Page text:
Widespread rain across the central and western deserts will drive dangerous wildfires, according to an alliance of Indigenous organisations.
Indigenous Desert Alliance spokesperson and Kanyirninpa Jukurrpa (KJ) Healthy Country coordinator Gareth Catt has pointed to the need to learn from catastrophic past events by focusing on intensive planning and more Indigenous rangers on the ground for the year ahead.
“With these conditions, we are likely to see fires threaten remote communities, mines, pastoral properties and the values of the natural and cultural landscape, and that’s something we need to begin planning for now.
“After extreme rain events in the past, a huge amount of resources were injected into response initiatives rather than prevention. We can work together to avoid wildfires through fire planning, resourcing and implementation.
“Done well, prescribed burning across the deserts will limit the threat of wildfires,” he said.
Across the desert, Indigenous rangers have been burning country strategically to limit dangerous wildfires.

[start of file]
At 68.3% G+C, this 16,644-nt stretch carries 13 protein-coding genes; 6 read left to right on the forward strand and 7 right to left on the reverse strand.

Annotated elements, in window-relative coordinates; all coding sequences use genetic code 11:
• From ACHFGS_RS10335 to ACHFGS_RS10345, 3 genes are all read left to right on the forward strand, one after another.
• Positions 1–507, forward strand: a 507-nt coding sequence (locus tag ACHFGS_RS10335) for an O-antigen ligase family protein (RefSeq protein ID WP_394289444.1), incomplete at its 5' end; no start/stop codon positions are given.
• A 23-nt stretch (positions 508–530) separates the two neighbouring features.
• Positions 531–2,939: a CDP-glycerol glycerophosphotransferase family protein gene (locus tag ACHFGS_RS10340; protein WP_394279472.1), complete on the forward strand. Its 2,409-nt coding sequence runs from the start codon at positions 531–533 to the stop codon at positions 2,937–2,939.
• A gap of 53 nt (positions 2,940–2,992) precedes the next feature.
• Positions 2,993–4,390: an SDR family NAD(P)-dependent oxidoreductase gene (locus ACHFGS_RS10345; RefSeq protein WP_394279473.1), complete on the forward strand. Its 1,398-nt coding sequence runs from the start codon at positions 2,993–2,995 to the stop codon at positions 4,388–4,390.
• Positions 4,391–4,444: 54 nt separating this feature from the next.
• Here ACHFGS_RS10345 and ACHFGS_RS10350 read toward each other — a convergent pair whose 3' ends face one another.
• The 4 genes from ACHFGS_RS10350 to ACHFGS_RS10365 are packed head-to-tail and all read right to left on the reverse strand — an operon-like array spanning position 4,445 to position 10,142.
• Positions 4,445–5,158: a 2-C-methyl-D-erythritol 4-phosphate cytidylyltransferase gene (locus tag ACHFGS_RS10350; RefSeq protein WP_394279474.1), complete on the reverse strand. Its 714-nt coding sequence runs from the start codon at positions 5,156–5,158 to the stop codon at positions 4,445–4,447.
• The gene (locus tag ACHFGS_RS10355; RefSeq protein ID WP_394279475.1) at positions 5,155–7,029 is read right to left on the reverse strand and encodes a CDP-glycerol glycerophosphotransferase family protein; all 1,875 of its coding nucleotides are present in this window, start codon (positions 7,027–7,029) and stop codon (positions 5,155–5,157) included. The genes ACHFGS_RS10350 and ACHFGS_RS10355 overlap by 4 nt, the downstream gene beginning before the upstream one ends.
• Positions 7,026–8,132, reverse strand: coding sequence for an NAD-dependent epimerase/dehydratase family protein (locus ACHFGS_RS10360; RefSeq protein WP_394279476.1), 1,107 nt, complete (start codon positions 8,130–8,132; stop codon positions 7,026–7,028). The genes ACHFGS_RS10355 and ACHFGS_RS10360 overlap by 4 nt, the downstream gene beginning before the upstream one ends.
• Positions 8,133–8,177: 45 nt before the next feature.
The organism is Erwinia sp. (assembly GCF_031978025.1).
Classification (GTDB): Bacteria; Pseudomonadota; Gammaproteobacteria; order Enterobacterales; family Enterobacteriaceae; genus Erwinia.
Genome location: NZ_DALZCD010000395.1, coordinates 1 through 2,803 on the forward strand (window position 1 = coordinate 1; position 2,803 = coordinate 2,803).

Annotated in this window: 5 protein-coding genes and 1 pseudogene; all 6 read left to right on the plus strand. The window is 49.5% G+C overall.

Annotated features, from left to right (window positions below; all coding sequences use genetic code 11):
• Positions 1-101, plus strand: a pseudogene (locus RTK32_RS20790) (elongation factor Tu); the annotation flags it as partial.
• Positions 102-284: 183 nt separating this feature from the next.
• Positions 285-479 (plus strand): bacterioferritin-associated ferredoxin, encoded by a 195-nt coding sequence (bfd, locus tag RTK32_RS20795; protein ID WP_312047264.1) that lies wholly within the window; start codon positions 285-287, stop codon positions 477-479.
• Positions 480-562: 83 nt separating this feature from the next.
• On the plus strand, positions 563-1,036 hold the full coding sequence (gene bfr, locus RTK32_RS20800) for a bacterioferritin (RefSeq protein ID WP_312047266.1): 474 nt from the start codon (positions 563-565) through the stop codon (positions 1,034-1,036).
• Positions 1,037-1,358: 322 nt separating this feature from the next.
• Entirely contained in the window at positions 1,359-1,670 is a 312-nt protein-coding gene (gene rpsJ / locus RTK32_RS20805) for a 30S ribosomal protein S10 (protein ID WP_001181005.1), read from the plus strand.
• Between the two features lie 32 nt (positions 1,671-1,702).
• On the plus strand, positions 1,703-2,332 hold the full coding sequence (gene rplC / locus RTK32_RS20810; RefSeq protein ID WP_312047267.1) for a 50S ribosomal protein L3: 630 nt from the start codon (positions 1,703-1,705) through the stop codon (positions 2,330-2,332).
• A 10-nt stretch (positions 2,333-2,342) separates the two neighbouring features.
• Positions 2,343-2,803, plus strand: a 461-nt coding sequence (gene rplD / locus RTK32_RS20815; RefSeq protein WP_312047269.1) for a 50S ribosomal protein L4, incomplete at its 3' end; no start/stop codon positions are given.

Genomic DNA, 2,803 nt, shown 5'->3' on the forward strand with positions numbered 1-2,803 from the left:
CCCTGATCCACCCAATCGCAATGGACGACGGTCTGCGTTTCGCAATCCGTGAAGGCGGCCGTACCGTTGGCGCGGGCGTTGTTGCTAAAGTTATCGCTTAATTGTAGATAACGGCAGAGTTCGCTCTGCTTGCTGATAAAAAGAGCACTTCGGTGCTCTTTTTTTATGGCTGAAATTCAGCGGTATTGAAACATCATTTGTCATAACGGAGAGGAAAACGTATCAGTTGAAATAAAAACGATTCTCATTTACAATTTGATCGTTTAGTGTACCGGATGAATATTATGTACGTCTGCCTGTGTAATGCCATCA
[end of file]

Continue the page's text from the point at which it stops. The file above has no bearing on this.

“Indigenous rangers in many communities have the skills and tools to take on broader scale fire management. Supporting this work and extending programs to communities and regions that have not had the opportunity build a ranger program will allow more country to be cared for.”
Indigenous rangers use a combination of traditional burning principles and modern technology and resources to burn low intensity fires that reduce the flammable vegetation that would fuel wildfires.
Implementing fire regimes in this way aligns with traditional values and practices for Indigenous Australians, and protects wildlife, cultural sites, communities and critical infrastructure.
On the back of a comparable rain event in 2010, fires of enormous proportions spread across the Tanami, Little Sandy Desert, Great Sandy Desert, Great Victoria Desert and Gibson Desert in 2011 and 2012. These fires damaged vegetation, reduced available cover for wildlife, and threatened homes, lives and property.
“Past efforts haven’t been adequate to prevent broad scale wildfire. We have an opportunity with this year’s rain to learn from previous experience and reduce the impact on our unique desert landscapes,” he said.
“The only way to reduce the impact of these extreme events is to support landholders, particularly Indigenous rangers, to conduct prescribed burning on their country.”
The Indigenous Desert Alliance is a collaboration of Indigenous land management organisations working across the deserts of South Australia, Western Australia and the Northern Territory.